You are probably wondering “Why does she want to cause friction when she’s teaching? Shouldn’t she be making things as easy as possible for her students?”. I can totally understand this line of thought as in the 21st century it’s all about making things easier: automating repetitive tasks (Zapier, IFTTT, etc.), telling Siri to order some washing detergent while we’re cooking dinner for friends, and (some time soon) having our self-driving car bring us to work while we’re getting prepared for the day.
We want things to be fast and smooth and that is exactly what a lot of people expect in a learning experience. The only problem: that is not the way our brain functions when building memories!
Imagine you are a barista at your local Starbucks and everyday you take the order of hundreds of customers. At the end of the day, how many of those people do you think you remember? All of them? Half of them? Well, most likely you will remember only those that really stood out because of something special they said or did. Why is that so? That is because if something is just simply normal or insignificant we won’t remember it in a couple of hours. As Julie Dirksen put it in her book Design for How People Learn: “If something doesn’t stand out for some reason, there’s a good chance it will just pass through without leaving much of a mark, like water through a pipe.”
Even though we all wish we could just simply sit in a class room and look at a bunch of slides and learn a new skill, that won’t actually make us experts at digital marketing, playing guitar or programming an algorithm in Python. We have to put in effort in order to learn a new skill, even if it’s difficult and can be somewhat frustrating at times. Julie writes: “Learning is messy, and interacting with and resolving that messiness can help embed the information into long-term memory. We want learners to engage with the material.”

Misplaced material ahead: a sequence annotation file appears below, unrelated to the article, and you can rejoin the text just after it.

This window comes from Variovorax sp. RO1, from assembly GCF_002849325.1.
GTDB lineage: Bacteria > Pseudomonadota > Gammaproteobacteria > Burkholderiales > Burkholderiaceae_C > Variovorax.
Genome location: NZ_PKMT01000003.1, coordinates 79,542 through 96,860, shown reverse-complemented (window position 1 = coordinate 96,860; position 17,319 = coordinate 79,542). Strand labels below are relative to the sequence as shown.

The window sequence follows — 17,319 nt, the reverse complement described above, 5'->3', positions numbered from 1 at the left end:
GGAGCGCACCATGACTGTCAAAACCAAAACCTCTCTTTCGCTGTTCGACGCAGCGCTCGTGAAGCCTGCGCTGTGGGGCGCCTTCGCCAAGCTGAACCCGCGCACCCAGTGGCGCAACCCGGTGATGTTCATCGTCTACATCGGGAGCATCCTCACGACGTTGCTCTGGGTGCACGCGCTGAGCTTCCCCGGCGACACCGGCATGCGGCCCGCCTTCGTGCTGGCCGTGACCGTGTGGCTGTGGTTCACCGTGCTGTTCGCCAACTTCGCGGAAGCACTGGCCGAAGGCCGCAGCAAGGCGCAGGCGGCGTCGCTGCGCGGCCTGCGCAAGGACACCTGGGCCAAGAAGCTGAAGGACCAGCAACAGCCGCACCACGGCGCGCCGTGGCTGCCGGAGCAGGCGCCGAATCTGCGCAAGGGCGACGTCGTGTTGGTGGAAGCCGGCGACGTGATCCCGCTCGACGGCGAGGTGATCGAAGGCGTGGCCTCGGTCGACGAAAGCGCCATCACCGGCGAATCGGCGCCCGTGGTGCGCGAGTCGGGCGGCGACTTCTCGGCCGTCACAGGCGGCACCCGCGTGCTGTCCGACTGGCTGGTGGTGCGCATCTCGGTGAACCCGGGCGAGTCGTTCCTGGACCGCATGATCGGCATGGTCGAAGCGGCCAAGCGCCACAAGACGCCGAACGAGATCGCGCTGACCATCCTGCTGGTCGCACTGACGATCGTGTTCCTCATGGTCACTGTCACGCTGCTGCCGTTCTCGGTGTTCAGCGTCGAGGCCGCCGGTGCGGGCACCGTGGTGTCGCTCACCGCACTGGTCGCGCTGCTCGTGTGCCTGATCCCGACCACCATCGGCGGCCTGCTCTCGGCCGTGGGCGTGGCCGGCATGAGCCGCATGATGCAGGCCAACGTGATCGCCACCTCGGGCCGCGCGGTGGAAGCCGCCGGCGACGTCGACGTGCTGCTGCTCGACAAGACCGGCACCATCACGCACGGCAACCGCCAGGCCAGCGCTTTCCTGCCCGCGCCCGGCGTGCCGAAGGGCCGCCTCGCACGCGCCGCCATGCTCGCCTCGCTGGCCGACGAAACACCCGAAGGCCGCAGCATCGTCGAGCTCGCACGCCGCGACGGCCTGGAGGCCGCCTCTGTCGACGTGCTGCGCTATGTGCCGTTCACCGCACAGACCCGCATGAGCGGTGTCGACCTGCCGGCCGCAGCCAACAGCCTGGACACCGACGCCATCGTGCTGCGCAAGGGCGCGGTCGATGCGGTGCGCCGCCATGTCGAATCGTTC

When I started teaching at Master21 I created many “copy & paste” tutorials because we believed that the participants wanted to leave our course proud of the website or web app they built by using our tutorial. But based on the feedback by some participants and the aforementioned book, we strongly believe that simply following our tutorials is too smooth. That is why in the last couple of courses, I started giving the participants challenges to solve on their own. For example, I’ll tell them to code a landing page that contains certain elements all on their own. Logically I’m there to help them in case they get stuck. But these challenges make the learning experience more difficult (because they cause friction) and that at the end of the day helps them better retain the newly learned skills.
Now the key thing to do is to find the right balance between smooth and difficult: If the learning experience is too smooth our participants will not retain as much as they could. If it’s too difficult they will give up halfway through and not reach their full potential. So teaching is like living life in general:
It’s all about finding the right balance.